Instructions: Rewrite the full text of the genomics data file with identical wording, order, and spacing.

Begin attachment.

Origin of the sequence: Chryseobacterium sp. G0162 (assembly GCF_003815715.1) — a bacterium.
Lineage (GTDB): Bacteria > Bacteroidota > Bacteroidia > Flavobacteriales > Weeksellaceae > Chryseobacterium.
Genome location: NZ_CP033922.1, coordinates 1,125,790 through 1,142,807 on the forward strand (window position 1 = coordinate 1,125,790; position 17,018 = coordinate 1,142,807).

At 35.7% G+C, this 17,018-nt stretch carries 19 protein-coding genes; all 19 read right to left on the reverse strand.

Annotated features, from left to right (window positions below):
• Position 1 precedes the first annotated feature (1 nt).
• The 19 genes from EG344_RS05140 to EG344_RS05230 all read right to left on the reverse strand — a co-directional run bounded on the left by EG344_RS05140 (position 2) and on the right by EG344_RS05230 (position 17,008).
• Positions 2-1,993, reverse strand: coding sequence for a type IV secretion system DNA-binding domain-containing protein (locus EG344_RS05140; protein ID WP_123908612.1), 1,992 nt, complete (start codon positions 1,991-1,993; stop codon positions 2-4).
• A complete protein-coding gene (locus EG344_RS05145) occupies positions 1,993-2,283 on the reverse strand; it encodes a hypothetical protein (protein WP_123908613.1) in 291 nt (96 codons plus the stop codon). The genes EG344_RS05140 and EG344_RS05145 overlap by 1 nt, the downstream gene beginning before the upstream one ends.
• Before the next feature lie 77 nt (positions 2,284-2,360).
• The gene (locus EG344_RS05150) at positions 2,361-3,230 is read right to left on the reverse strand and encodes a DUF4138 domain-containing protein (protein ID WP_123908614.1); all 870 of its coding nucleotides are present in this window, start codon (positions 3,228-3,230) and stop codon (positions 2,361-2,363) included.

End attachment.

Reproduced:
Origin of the sequence: Chryseobacterium sp. G0162 (assembly GCF_003815715.1) — a bacterium.
Lineage (GTDB): Bacteria > Bacteroidota > Bacteroidia > Flavobacteriales > Weeksellaceae > Chryseobacterium.
Genome location: NZ_CP033922.1, coordinates 1,125,790 through 1,142,807 on the forward strand (window position 1 = coordinate 1,125,790; position 17,018 = coordinate 1,142,807).

At 35.7% G+C, this 17,018-nt stretch carries 19 protein-coding genes; all 19 read right to left on the reverse strand.

Annotated features, from left to right (window positions below):
• Position 1 precedes the first annotated feature (1 nt).
• The 19 genes from EG344_RS05140 to EG344_RS05230 all read right to left on the reverse strand — a co-directional run bounded on the left by EG344_RS05140 (position 2) and on the right by EG344_RS05230 (position 17,008).
• Positions 2-1,993, reverse strand: coding sequence for a type IV secretion system DNA-binding domain-containing protein (locus EG344_RS05140; protein ID WP_123908612.1), 1,992 nt, complete (start codon positions 1,991-1,993; stop codon positions 2-4).
• A complete protein-coding gene (locus EG344_RS05145) occupies positions 1,993-2,283 on the reverse strand; it encodes a hypothetical protein (protein WP_123908613.1) in 291 nt (96 codons plus the stop codon). The genes EG344_RS05140 and EG344_RS05145 overlap by 1 nt, the downstream gene beginning before the upstream one ends.
• Before the next feature lie 77 nt (positions 2,284-2,360).
• The gene (locus EG344_RS05150) at positions 2,361-3,230 is read right to left on the reverse strand and encodes a DUF4138 domain-containing protein (protein ID WP_123908614.1); all 870 of its coding nucleotides are present in this window, start codon (positions 3,228-3,230) and stop codon (positions 2,361-2,363) included.